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It’s your right to know

Not long after I began working at the Salisbury Post, my boss asked me to fill in for another reporter and cover a Landis Board of Aldermen meeting. The meeting was that evening, so I went to Town Hall and asked for a copy of the agenda.
The town clerk looked at me like I was crazy and told me I couldn’t have one.
Had the aldermen gotten their copies, I asked. “Yes,” the town clerk replied — and this is a direct quote I’ll never forget — “but you’re not an alderman.”
This is a problem that pervades government agencies from small towns to cities and counties to Raleigh and beyond: public information withheld from the public.
You’d like to be generous and chalk this up to ignorance of the law. In reality, though, it’s more often a willful ignorance on the part of imperious bureaucrats and some elected officials who believe a victory at the ballot box somehow entitles them to a (in their mind) benevolent dictatorship.
They simply know better. Now stop asking questions.
The problem is, this runs up against state statutes that spell out what information a government agency can withhold from public view and what it must divulge to any citizen, as well as what business public bodies must conduct in the open and what they can discuss behind closed doors.
Note the phrase “any citizen.” There’s no special ID needed, no secret handshake, no particular profession. Anyone is entitled to information ruled public, no questions asked.
And that — the no questions asked part — is another problem. I can’t count the number of times I’ve asked for a public document and been met with the response, “And why do you want it?” Usually, I just tell them I work for the newspaper. It’s easier than trying to explain why it’s illegal to ask that.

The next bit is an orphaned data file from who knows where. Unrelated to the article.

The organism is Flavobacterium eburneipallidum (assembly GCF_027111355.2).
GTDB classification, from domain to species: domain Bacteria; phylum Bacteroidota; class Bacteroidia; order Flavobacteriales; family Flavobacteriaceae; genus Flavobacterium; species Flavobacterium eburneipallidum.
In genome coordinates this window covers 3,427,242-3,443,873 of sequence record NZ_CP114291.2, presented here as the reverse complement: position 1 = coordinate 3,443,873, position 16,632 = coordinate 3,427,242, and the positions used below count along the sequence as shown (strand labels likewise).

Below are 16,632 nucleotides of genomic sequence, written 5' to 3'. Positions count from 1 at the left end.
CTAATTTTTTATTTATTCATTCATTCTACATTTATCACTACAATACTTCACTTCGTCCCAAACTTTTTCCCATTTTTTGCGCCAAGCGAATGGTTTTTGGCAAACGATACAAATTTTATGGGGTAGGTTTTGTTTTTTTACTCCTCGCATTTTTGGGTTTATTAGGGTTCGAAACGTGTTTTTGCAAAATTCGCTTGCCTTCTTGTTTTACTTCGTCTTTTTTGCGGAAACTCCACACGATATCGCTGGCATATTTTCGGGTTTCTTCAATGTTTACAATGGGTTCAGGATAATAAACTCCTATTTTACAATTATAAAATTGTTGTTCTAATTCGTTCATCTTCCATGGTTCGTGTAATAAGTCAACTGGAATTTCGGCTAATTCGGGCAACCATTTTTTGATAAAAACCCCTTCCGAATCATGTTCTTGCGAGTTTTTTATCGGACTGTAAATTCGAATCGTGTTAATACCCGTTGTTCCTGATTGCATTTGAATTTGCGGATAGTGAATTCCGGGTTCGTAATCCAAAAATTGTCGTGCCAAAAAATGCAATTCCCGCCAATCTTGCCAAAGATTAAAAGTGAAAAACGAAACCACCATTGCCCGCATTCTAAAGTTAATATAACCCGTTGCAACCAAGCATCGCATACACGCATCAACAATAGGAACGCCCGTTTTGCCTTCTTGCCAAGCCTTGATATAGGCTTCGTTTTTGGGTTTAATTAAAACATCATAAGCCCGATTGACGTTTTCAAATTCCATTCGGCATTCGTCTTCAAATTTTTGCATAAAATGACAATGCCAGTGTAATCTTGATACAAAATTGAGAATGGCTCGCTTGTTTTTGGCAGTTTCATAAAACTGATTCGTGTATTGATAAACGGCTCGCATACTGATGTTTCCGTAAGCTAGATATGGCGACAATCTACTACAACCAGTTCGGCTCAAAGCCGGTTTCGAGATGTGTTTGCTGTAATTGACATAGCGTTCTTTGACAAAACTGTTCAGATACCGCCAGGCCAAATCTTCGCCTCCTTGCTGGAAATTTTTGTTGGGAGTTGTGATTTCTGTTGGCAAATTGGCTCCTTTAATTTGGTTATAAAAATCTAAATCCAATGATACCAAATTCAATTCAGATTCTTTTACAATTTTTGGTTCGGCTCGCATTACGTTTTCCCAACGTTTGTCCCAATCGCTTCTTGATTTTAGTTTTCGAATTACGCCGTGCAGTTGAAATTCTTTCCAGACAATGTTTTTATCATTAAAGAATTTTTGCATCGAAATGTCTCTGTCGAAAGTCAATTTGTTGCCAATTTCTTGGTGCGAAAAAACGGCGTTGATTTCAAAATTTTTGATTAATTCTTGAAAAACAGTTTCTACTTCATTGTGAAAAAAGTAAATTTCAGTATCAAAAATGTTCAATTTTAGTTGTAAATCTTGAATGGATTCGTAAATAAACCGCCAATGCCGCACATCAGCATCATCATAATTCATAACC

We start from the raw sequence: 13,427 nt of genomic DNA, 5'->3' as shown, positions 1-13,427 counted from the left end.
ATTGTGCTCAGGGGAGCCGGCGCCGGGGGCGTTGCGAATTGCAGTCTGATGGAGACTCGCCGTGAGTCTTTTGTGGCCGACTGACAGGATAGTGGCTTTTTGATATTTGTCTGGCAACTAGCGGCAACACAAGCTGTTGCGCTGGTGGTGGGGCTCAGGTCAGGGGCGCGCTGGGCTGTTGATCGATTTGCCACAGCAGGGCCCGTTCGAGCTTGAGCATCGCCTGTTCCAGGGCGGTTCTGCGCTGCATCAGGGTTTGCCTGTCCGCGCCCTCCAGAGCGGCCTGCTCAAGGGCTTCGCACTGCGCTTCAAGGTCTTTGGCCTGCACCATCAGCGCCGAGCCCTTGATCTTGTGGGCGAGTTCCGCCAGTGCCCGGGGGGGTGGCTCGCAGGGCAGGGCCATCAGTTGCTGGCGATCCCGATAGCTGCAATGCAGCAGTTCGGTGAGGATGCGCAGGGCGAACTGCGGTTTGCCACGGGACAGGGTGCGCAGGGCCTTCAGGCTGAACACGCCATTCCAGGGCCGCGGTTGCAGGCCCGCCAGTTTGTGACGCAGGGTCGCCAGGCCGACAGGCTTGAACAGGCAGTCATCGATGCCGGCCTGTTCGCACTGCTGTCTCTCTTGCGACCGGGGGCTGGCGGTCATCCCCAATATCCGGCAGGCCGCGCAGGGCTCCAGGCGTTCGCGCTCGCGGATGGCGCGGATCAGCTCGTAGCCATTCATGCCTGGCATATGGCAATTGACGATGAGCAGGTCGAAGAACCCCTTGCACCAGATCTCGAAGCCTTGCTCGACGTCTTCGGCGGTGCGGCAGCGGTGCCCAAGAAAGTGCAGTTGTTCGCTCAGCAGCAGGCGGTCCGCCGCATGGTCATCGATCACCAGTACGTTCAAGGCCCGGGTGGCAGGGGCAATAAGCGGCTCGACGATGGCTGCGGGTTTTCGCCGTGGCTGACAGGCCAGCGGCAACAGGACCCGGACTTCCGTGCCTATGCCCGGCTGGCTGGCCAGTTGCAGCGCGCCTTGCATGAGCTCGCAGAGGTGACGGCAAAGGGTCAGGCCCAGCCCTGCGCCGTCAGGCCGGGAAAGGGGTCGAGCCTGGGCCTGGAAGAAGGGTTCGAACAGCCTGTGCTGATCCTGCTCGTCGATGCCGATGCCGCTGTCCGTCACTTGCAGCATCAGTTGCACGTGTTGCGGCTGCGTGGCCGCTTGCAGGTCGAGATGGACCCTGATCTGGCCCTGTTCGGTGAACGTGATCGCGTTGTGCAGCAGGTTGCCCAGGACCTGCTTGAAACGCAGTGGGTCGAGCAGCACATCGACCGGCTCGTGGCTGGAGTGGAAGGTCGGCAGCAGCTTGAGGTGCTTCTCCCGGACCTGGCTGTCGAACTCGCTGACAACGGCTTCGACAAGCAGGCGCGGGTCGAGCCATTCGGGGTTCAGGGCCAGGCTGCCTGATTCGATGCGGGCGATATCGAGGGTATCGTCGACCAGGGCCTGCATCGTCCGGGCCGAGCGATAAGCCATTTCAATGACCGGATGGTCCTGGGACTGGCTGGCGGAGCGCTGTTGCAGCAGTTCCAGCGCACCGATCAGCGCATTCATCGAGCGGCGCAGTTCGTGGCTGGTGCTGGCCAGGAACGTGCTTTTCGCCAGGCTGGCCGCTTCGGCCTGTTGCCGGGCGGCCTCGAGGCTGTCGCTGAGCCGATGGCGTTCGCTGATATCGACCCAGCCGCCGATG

In the past, the Post and other news organizations have tested local government agencies by sending in people — sometimes citizen volunteers, sometimes reporters they don’t know — to request public information and document the responses. The results have varied widely. But we don’t have to do that to see recent examples of government agencies and bodies doing things in secret that should be done in the full light of public observation:
• In September, before paying $3.45 million for the struggling and mostly empty Salisbury Mall, Rowan County commissioners toured the property but refused to allow a Post reporter to join them.
Walking around the shopping center, they conducted what was essentially a moving closed session.
When asked to provide a statutory basis for the closed session, as required by law, board Chairman Jim Sides cited economic development – which involves business location or expansion, not a government buying property for its own use. Challenged on whether the discussion was really about economic development, Sides simply said it “very well could be.”
• This week, the Salisbury City Council met in closed session for five hours before announcing a “mutual” agreement with Doug Paris to end his tenure as city manager. No explanation has been given about why this happened, but with this marathon closed session added to the agenda at the end of the meeting, it’s highly doubtful these “mutual” feelings were there beforehand.
And with Paris two years into a three-year contract, he’s walking away with nearly $210,000 in severance and a year of city-funded health insurance. Given the cost to the taxpayers, shouldn’t they be getting a better explanation?
• Also this week, the Rowan-Salisbury Board of Education announced it was trading its property on North Ellis Street for an assemblage of lots on North Main Street, where the school system plans to build a consolidated central office.
For weeks, school system officials and board members refused to identify the location of the property they were acquiring — as required by state law — and defended that misguided decision after the announcement. Chairman Richard Miller claimed the board “didn’t buy” the North Main Street property. “It was a gift to us.”
Dr. Miller, a “gift” typically doesn’t come with the stipulation that you “give” the other party property worth $700,000. No, this was not a reason. It was an excuse for violating state law, and a bad one.
Not that there’s ever a good excuse — or any acceptable reason — for violating the law. If there is one, I’m sure it’s in a public document somewhere. Show me.

Scott Jenkins is news editor of the Salisbury Post.

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